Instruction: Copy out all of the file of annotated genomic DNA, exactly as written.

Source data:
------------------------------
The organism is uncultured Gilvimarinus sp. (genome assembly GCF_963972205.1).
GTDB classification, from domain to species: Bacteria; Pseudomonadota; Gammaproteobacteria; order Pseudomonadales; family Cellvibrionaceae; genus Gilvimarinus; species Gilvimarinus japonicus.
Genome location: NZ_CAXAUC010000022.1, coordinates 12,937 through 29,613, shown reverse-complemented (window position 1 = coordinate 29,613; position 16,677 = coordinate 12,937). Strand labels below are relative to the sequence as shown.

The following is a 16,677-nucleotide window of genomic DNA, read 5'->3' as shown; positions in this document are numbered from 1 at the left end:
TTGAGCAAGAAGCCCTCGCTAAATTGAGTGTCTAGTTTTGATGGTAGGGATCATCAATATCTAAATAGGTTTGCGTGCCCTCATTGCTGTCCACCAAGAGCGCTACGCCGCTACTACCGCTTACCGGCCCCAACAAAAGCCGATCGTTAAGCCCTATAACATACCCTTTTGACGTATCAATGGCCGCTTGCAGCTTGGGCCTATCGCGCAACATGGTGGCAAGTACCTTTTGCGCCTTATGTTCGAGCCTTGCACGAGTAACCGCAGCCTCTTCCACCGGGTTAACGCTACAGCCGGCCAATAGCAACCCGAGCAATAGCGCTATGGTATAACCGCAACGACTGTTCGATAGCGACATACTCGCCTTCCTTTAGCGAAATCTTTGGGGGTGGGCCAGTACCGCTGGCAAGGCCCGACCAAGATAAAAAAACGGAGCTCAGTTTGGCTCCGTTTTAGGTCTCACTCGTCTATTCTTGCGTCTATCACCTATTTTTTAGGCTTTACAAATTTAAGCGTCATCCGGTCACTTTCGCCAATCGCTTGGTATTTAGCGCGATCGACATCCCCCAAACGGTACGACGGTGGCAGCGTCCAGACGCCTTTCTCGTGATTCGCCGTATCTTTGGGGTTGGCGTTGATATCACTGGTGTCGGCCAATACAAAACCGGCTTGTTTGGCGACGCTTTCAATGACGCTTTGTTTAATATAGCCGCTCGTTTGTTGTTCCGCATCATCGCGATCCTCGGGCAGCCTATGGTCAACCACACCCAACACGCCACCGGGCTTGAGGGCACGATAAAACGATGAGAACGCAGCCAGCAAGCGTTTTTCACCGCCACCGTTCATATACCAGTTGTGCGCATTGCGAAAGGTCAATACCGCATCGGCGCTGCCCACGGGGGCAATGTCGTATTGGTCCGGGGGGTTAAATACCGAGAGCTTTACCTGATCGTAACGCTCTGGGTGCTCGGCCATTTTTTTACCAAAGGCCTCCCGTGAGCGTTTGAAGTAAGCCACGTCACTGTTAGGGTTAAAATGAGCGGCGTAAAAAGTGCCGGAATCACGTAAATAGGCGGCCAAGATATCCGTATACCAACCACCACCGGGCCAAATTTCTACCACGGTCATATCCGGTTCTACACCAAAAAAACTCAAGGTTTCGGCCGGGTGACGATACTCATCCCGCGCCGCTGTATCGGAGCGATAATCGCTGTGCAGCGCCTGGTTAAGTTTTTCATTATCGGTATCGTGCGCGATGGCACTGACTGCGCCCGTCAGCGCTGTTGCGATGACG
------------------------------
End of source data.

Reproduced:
The organism is uncultured Gilvimarinus sp. (genome assembly GCF_963972205.1).
GTDB classification, from domain to species: Bacteria; Pseudomonadota; Gammaproteobacteria; order Pseudomonadales; family Cellvibrionaceae; genus Gilvimarinus; species Gilvimarinus japonicus.
Genome location: NZ_CAXAUC010000022.1, coordinates 12,937 through 29,613, shown reverse-complemented (window position 1 = coordinate 29,613; position 16,677 = coordinate 12,937). Strand labels below are relative to the sequence as shown.

The following is a 16,677-nucleotide window of genomic DNA, read 5'->3' as shown; positions in this document are numbered from 1 at the left end:
TTGAGCAAGAAGCCCTCGCTAAATTGAGTGTCTAGTTTTGATGGTAGGGATCATCAATATCTAAATAGGTTTGCGTGCCCTCATTGCTGTCCACCAAGAGCGCTACGCCGCTACTACCGCTTACCGGCCCCAACAAAAGCCGATCGTTAAGCCCTATAACATACCCTTTTGACGTATCAATGGCCGCTTGCAGCTTGGGCCTATCGCGCAACATGGTGGCAAGTACCTTTTGCGCCTTATGTTCGAGCCTTGCACGAGTAACCGCAGCCTCTTCCACCGGGTTAACGCTACAGCCGGCCAATAGCAACCCGAGCAATAGCGCTATGGTATAACCGCAACGACTGTTCGATAGCGACATACTCGCCTTCCTTTAGCGAAATCTTTGGGGGTGGGCCAGTACCGCTGGCAAGGCCCGACCAAGATAAAAAAACGGAGCTCAGTTTGGCTCCGTTTTAGGTCTCACTCGTCTATTCTTGCGTCTATCACCTATTTTTTAGGCTTTACAAATTTAAGCGTCATCCGGTCACTTTCGCCAATCGCTTGGTATTTAGCGCGATCGACATCCCCCAAACGGTACGACGGTGGCAGCGTCCAGACGCCTTTCTCGTGATTCGCCGTATCTTTGGGGTTGGCGTTGATATCACTGGTGTCGGCCAATACAAAACCGGCTTGTTTGGCGACGCTTTCAATGACGCTTTGTTTAATATAGCCGCTCGTTTGTTGTTCCGCATCATCGCGATCCTCGGGCAGCCTATGGTCAACCACACCCAACACGCCACCGGGCTTGAGGGCACGATAAAACGATGAGAACGCAGCCAGCAAGCGTTTTTCACCGCCACCGTTCATATACCAGTTGTGCGCATTGCGAAAGGTCAATACCGCATCGGCGCTGCCCACGGGGGCAATGTCGTATTGGTCCGGGGGGTTAAATACCGAGAGCTTTACCTGATCGTAACGCTCTGGGTGCTCGGCCATTTTTTTACCAAAGGCCTCCCGTGAGCGTTTGAAGTAAGCCACGTCACTGTTAGGGTTAAAATGAGCGGCGTAAAAAGTGCCGGAATCACGTAAATAGGCGGCCAAGATATCCGTATACCAACCACCACCGGGCCAAATTTCTACCACGGTCATATCCGGTTCTACACCAAAAAAACTCAAGGTTTCGGCCGGGTGACGATACTCATCCCGCGCCGCTGTATCGGAGCGATAATCGCTGTGCAGCGCCTGGTTAAGTTTTTCATTATCGGTATCGTGCGCGATGGCACTGACTGCGCCCGTCAGCGCTGTTGCGATGACG